The Society’s committees have been working on a number of Scottish Parliament and UK Parliament Bills and consultations including Scottish Court Fees, the human rights implications of Brexit and brain injury and offending.
Key areas are highlighted below. For more information see the law reform section of the website
Brain injury and offending
The Health and Medical Law Committee and the Criminal Law Committee have responded to a request from the Scottish Parliament Justice Committee for views relating to brain injury and offending and the recent report published by the National Prisoner Healthcare Network.
In particular, the Justice Committee is looking to ascertain whether defence solicitors consider that they have the information and training they need to recognise when brain injury may be present in clients they represent. The Committee has also asked whether the possibility of a client having a brain injury is a factor commonly taken into account by defence solicitors during early contact with their client.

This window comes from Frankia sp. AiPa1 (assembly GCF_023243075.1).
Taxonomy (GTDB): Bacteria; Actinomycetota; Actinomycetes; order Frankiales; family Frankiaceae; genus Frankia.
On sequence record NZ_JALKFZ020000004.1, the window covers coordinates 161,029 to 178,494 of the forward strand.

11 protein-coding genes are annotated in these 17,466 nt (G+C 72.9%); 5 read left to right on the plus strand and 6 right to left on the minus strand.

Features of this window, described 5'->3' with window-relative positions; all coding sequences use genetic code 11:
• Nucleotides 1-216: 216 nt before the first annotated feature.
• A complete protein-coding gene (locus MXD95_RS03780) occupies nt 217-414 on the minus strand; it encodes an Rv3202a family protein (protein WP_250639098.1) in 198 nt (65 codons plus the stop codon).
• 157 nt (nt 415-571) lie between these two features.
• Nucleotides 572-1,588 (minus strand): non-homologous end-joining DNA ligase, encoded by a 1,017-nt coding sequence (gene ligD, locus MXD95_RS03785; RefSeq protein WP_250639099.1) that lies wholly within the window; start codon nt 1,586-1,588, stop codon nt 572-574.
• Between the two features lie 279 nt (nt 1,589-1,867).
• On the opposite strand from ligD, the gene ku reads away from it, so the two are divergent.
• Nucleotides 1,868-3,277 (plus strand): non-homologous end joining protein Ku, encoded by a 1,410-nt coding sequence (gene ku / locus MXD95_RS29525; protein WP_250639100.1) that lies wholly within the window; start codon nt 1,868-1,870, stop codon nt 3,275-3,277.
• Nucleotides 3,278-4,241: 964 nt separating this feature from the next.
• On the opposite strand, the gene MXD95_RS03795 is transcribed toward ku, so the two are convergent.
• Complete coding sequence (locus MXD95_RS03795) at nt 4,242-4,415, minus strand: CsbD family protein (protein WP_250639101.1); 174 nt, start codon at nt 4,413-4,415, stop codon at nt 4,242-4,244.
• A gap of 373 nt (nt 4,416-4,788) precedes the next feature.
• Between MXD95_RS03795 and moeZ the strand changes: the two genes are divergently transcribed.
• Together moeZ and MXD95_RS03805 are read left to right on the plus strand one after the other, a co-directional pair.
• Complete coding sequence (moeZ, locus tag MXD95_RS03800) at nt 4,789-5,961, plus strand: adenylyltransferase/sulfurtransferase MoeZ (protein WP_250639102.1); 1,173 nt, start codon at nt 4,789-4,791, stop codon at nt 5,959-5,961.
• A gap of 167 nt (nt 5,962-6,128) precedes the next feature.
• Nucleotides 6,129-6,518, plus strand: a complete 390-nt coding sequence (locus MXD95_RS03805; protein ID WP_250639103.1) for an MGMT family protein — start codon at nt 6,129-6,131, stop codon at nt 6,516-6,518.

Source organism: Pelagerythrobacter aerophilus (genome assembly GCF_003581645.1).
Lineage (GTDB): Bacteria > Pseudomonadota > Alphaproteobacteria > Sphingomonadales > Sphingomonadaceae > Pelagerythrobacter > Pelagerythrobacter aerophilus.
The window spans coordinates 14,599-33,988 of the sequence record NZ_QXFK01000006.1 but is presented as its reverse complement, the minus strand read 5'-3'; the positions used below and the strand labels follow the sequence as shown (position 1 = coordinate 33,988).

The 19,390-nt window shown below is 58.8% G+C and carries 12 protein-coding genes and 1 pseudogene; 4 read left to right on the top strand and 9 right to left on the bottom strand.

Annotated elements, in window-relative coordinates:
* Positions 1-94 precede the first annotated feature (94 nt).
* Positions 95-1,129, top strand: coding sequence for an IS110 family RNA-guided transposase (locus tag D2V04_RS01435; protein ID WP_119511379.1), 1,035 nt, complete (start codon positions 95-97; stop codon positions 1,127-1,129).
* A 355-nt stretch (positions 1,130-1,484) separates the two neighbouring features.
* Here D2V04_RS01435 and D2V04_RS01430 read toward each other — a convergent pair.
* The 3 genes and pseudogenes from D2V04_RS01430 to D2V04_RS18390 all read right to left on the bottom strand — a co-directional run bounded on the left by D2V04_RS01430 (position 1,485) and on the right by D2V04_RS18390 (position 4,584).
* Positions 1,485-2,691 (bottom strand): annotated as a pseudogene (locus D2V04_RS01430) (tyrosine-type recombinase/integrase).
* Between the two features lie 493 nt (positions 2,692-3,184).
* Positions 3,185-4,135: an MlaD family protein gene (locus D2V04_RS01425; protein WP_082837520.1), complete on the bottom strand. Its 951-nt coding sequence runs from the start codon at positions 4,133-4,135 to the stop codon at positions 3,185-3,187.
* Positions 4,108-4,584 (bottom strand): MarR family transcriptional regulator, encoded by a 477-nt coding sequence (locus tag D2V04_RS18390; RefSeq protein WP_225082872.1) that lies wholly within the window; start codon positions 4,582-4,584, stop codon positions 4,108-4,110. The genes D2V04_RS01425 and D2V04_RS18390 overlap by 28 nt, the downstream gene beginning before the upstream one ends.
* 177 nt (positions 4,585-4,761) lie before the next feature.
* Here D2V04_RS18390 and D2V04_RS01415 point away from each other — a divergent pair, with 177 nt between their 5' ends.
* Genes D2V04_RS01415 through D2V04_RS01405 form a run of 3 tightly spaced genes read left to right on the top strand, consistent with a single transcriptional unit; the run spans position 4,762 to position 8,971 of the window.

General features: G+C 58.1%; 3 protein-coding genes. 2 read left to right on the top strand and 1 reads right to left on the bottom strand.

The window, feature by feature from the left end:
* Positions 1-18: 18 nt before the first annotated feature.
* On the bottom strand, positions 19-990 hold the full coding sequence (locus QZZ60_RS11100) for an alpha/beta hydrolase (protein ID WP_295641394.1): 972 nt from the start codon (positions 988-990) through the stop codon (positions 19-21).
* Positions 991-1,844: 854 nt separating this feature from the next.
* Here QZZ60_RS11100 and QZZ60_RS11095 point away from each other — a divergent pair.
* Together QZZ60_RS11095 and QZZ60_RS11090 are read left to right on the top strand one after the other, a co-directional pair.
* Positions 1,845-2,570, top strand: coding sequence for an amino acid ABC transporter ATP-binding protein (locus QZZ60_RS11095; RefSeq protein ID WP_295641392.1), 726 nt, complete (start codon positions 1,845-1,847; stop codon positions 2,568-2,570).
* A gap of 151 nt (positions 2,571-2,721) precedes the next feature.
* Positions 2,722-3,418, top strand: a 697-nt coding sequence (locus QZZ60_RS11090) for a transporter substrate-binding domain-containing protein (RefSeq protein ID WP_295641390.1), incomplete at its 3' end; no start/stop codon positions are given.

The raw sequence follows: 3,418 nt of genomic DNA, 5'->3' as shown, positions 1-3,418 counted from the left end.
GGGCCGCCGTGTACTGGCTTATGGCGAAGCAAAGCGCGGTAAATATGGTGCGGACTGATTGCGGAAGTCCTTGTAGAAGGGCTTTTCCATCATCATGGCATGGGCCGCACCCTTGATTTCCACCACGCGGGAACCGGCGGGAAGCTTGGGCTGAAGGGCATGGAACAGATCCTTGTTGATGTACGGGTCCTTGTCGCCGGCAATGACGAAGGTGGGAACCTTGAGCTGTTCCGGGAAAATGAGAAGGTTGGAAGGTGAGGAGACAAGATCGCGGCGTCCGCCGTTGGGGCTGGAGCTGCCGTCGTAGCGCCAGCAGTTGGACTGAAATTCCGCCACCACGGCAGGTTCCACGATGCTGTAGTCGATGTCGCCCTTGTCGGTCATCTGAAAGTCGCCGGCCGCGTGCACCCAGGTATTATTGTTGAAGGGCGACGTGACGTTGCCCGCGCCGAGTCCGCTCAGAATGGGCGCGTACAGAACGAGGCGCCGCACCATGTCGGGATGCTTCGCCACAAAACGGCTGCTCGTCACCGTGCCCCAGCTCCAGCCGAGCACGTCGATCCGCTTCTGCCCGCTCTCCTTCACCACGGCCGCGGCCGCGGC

We have stated that defence solicitors are not required to, or generally receive, the training on how to recognise or screen any medical conditions. It has never been the role of a defence solicitor to ask clients screening questions for undetected medical conditions, including potential brain injury. However, we have also stated that a competent defence solicitor will routinely enquire whether the client has any existing medical condition that might be relevant. It is common for persons appearing from custody or presenting a new complaint to reveal that they are in receipt of a form of state benefit awarded only to those with a disability, and this inevitably puts the solicitor on notice that there needs to be further enquiry.